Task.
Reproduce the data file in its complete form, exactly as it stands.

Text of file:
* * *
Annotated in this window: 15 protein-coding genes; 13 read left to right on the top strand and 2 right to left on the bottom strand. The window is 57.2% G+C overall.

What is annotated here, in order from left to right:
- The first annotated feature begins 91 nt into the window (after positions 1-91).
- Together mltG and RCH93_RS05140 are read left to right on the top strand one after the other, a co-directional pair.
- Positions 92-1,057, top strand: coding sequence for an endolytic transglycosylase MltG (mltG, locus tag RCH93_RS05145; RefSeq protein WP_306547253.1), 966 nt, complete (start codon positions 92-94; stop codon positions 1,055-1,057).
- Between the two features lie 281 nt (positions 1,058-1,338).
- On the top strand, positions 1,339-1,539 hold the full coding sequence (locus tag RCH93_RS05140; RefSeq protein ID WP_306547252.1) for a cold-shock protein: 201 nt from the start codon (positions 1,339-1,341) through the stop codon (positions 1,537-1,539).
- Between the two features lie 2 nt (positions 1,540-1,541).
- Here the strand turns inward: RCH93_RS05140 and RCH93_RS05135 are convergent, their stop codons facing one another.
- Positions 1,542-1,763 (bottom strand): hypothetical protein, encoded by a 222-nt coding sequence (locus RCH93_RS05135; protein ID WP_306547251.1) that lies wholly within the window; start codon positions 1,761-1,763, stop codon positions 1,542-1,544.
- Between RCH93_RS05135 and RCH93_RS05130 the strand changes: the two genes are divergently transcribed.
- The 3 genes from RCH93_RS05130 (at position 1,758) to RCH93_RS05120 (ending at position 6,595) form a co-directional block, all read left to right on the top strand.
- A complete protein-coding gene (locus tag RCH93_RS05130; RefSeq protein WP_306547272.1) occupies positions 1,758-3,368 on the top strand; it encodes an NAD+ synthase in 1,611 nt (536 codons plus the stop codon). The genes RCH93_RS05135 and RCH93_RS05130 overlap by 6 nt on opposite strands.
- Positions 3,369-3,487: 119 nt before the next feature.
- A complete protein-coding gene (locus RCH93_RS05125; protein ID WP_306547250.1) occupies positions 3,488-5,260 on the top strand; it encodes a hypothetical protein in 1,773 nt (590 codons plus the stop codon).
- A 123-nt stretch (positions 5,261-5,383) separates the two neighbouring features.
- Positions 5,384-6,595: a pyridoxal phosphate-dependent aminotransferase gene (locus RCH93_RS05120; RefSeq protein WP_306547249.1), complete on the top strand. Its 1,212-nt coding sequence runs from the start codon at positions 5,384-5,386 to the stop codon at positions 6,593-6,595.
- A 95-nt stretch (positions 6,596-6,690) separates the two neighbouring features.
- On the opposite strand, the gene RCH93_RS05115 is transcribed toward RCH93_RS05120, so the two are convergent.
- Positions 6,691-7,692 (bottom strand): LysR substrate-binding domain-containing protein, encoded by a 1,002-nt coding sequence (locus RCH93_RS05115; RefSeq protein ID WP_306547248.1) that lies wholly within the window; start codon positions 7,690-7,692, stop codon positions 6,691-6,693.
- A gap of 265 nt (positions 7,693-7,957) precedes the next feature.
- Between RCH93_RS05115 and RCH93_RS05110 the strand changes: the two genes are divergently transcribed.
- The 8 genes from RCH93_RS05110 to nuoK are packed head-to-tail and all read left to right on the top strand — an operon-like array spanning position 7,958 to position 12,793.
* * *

Annotated in this window: 15 protein-coding genes; 13 read left to right on the top strand and 2 right to left on the bottom strand. The window is 57.2% G+C overall.

What is annotated here, in order from left to right:
- The first annotated feature begins 91 nt into the window (after positions 1-91).
- Together mltG and RCH93_RS05140 are read left to right on the top strand one after the other, a co-directional pair.
- Positions 92-1,057, top strand: coding sequence for an endolytic transglycosylase MltG (mltG, locus tag RCH93_RS05145; RefSeq protein WP_306547253.1), 966 nt, complete (start codon positions 92-94; stop codon positions 1,055-1,057).
- Between the two features lie 281 nt (positions 1,058-1,338).
- On the top strand, positions 1,339-1,539 hold the full coding sequence (locus tag RCH93_RS05140; RefSeq protein ID WP_306547252.1) for a cold-shock protein: 201 nt from the start codon (positions 1,339-1,341) through the stop codon (positions 1,537-1,539).
- Between the two features lie 2 nt (positions 1,540-1,541).
- Here the strand turns inward: RCH93_RS05140 and RCH93_RS05135 are convergent, their stop codons facing one another.
- Positions 1,542-1,763 (bottom strand): hypothetical protein, encoded by a 222-nt coding sequence (locus RCH93_RS05135; protein ID WP_306547251.1) that lies wholly within the window; start codon positions 1,761-1,763, stop codon positions 1,542-1,544.
- Between RCH93_RS05135 and RCH93_RS05130 the strand changes: the two genes are divergently transcribed.
- The 3 genes from RCH93_RS05130 (at position 1,758) to RCH93_RS05120 (ending at position 6,595) form a co-directional block, all read left to right on the top strand.
- A complete protein-coding gene (locus tag RCH93_RS05130; RefSeq protein WP_306547272.1) occupies positions 1,758-3,368 on the top strand; it encodes an NAD+ synthase in 1,611 nt (536 codons plus the stop codon). The genes RCH93_RS05135 and RCH93_RS05130 overlap by 6 nt on opposite strands.
- Positions 3,369-3,487: 119 nt before the next feature.
- A complete protein-coding gene (locus RCH93_RS05125; protein ID WP_306547250.1) occupies positions 3,488-5,260 on the top strand; it encodes a hypothetical protein in 1,773 nt (590 codons plus the stop codon).
- A 123-nt stretch (positions 5,261-5,383) separates the two neighbouring features.
- Positions 5,384-6,595: a pyridoxal phosphate-dependent aminotransferase gene (locus RCH93_RS05120; RefSeq protein WP_306547249.1), complete on the top strand. Its 1,212-nt coding sequence runs from the start codon at positions 5,384-5,386 to the stop codon at positions 6,593-6,595.
- A 95-nt stretch (positions 6,596-6,690) separates the two neighbouring features.
- On the opposite strand, the gene RCH93_RS05115 is transcribed toward RCH93_RS05120, so the two are convergent.
- Positions 6,691-7,692 (bottom strand): LysR substrate-binding domain-containing protein, encoded by a 1,002-nt coding sequence (locus RCH93_RS05115; RefSeq protein ID WP_306547248.1) that lies wholly within the window; start codon positions 7,690-7,692, stop codon positions 6,691-6,693.
- A gap of 265 nt (positions 7,693-7,957) precedes the next feature.
- Between RCH93_RS05115 and RCH93_RS05110 the strand changes: the two genes are divergently transcribed.
- The 8 genes from RCH93_RS05110 to nuoK are packed head-to-tail and all read left to right on the top strand — an operon-like array spanning position 7,958 to position 12,793.